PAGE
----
I’ve applied to a few places even found a potential roommate to help … but I have been denied at the units I’ve applied for. One told me that my credit rating wasn’t high enough. I was unaware they could check your rating in order to rent a unit. If I had outstanding credit I would have just applied to buy my own house since mortgage and property tax is far cheaper then renting. Even my social worker told me she bought a house for this reason and her friend who was also in social work had to get a roommate just to afford rent in this city.
Is it fair to charge so much for rent? The units are rarely well kept in this city. I did live in Edmonton however there was a subsidy for lower income families where they would help you with the rent by up to $550! Here I get $100 and I cant find a 2 bedroom home for less then $800+ utilities and my budget just cannot stretch that high… I would really like advice as to what I can ask landlords as far as trying to rent a unit.
I take very good care of my home and I am aching to find a suitable clean unit that can be safe for my son as well. I find it odd Landlords would rather jack up the price and rent to messy careless students for the school term then fix everything and start again, as opposed to having one long term person who will take care of the property and maintain the unit as though it were their own… I hope I am not rambling on… I am just so confused as to why its so hard to be able to find a safe place to live. Any advice would really help, I need to know how to talk to landlords to let them know I am not going to ruin their investment.
While I understand your frustration, I can tell you that it is fair to charge that much for rent. The problem you are encountering is far more than your budget.
Tenants who are on assistance cannot have their assistance garnished. Last year in the entire portfolio I managed 100% of the people who were evicted were on Ontario Works. In that year I have about $50,000 or more in arrears I can never get back. While I do have tenants on Assistance who do pay the rent, my policy is to avoid having to go through evictions because of the loss of energy, time and money. If 100% of the people who I evicted are on assistance doesn’t it make sense that I would avoid renting to them?
Furthermore of those evictions, many of them also had a social problem component. So in addition to not paying their rent, they had loud parties or damaged the place. In one case the police were called too many times to count for everything to loud noise to their guests fighting in the halls and even after a year of getting parking tickets, they couldn’t manage to park in their own spot. One was a drug dealer. In all cases the apartments were completely trashed when the sheriff gave them back to me.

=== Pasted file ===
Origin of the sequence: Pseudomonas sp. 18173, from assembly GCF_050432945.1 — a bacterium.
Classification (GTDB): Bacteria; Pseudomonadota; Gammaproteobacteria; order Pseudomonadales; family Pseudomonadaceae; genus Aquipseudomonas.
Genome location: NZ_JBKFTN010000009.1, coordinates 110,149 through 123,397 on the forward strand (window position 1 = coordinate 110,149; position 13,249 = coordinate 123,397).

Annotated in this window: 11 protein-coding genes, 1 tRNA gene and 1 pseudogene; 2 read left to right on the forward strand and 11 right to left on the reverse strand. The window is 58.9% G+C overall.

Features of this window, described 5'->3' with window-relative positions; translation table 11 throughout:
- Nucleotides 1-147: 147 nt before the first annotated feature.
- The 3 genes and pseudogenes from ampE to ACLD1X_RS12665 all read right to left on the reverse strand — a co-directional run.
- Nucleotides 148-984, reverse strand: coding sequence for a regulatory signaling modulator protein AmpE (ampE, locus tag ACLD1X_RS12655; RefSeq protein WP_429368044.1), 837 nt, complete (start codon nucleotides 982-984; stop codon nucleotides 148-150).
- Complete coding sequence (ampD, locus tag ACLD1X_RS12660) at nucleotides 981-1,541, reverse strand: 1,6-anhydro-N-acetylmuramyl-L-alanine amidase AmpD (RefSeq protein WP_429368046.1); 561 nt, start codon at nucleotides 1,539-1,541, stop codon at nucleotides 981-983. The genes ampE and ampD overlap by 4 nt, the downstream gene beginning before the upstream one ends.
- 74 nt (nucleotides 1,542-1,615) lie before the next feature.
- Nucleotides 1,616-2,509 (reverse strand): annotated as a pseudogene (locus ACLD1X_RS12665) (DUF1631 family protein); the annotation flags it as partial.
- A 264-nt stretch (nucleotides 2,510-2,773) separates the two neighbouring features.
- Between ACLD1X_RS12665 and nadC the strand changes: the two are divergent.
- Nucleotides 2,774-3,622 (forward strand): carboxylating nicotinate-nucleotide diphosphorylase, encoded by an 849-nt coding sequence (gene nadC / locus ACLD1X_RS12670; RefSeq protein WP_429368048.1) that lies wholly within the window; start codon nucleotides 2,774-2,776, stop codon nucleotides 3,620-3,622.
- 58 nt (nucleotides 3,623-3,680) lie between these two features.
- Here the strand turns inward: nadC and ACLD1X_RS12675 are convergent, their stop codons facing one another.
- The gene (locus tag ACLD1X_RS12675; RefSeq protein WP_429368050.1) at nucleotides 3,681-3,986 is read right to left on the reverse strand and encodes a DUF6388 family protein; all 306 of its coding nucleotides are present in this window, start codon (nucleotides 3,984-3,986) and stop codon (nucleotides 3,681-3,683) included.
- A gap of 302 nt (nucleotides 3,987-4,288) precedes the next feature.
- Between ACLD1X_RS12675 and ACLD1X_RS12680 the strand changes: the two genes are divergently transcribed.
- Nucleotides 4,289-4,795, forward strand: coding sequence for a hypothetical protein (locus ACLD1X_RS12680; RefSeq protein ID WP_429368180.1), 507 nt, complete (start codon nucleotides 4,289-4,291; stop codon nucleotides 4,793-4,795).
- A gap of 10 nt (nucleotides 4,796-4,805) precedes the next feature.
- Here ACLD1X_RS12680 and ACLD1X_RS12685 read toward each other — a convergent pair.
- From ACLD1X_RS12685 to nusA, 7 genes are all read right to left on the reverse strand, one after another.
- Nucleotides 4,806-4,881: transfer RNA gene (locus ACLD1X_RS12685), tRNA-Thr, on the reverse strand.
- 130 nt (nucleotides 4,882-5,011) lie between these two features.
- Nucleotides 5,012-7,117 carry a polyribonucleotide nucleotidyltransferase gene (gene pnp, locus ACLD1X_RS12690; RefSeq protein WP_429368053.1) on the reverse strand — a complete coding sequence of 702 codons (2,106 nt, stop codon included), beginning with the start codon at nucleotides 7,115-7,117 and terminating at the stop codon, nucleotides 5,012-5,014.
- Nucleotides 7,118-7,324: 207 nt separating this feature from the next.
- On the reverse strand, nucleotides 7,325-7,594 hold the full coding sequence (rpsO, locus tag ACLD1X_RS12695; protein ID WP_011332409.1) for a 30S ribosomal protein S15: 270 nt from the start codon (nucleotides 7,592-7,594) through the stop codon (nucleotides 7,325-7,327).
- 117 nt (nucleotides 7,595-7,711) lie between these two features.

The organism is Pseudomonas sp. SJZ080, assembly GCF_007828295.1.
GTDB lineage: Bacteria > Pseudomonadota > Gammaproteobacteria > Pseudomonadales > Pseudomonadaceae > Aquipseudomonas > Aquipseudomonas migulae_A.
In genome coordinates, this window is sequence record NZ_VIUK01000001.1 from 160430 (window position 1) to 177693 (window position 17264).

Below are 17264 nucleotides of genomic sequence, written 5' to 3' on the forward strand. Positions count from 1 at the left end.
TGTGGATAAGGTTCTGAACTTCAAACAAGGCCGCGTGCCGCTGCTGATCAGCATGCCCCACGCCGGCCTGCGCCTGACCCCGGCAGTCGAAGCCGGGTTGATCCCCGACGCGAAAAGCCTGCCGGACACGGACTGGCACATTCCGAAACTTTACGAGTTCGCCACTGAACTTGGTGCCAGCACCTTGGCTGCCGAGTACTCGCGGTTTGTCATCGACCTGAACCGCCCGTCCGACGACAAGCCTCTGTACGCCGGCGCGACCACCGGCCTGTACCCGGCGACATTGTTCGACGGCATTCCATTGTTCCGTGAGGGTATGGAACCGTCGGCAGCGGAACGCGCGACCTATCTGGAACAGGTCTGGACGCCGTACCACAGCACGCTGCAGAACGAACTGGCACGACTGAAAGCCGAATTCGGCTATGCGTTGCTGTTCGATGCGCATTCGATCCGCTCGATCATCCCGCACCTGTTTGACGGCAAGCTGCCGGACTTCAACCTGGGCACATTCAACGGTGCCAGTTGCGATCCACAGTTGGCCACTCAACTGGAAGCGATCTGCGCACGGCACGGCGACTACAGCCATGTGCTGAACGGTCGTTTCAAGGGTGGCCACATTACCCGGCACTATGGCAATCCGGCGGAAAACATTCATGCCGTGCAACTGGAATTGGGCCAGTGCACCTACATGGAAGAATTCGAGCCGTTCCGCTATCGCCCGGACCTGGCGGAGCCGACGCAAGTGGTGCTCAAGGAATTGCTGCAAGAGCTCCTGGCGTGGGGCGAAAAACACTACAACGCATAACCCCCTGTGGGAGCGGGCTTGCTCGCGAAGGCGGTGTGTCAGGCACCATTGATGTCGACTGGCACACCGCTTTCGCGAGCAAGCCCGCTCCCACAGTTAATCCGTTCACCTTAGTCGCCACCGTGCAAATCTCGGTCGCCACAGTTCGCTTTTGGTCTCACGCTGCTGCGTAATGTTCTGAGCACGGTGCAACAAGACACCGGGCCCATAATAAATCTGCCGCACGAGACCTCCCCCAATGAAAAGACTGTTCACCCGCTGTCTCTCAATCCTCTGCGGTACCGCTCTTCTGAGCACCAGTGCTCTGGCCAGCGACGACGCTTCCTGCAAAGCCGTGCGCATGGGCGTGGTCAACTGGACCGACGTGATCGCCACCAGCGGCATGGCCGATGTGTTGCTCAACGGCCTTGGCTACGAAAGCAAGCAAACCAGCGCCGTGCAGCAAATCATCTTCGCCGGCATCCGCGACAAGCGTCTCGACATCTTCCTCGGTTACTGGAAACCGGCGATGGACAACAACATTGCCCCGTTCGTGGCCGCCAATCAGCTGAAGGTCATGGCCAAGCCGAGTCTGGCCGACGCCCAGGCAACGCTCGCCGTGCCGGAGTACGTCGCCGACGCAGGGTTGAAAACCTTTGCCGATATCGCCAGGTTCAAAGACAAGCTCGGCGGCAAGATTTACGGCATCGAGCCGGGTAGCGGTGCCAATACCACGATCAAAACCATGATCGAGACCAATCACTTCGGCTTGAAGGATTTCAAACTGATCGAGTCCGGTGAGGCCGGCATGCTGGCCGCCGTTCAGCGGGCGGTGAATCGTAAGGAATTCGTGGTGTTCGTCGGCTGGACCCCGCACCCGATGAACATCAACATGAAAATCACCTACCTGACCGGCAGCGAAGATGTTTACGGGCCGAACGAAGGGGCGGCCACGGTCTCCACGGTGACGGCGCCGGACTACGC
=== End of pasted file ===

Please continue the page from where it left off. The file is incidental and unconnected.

A while back the government made it possible for landlords to get the rent paid to them directly. This allayed many a landlord’s fears about not getting paid rent. A short time later the government decided that the tenant could call and cancel at any time. I had one poor landlord who had a tenant coming from out of town who got the first month’s rent. When the tenant came to move into the apartment, she didn’t have the last month’s rent. She called her worker who apologized for not mailing it out and promised to mail it right away to the landlord. The landlord gave her the keys. A few days later when she didn’t get the check from Ontario Works for last month’s rent she called the worker back. The worker refused to give her any information because of the Privacy Act. It turned out that the tenant as soon as she had the key got the worker to send the money for the rent directly to her. The landlord never did get paid.
That’s why no one will rent you a place. Many landlords would much rather leave a place empty rather than rent to someone on Assistance. It’s just too risky, evictions take too long and the chances of getting your place trashed are high.
My advice is to work hard to get a job and get off assistance. Then you will no longer have this problem. It takes about 4-6 months to evict a person. In that time, the landlord still has to pay his or her bills, the mortgage, property taxes, repairs and so on. Once a landlord goes through this once especially if there is a social problem component or damages, they will much prefer to leave the apartment empty rather than take a chance on a tenant.
Once the government either takes responsibility for this risky group of tenants by making sure the landlord gets paid the rent and reimbursed for damages to the apartment or makes it far quicker to evict people limiting their loss, you’ll find it easier to get a place. The only way landlords can make some money is through rents. They are not going to subsidize your rent. It’s supposed to be more expensive to rent than to buy. That’s because the landlord has to make some kind of profit because they invested their money to buy the place.
I’m sorry if my advice is not what you wanted to hear, but that’s just the way it is. Assistance is no way to live, you owe it to yourself and your son to make a better life for yourself. Good luck.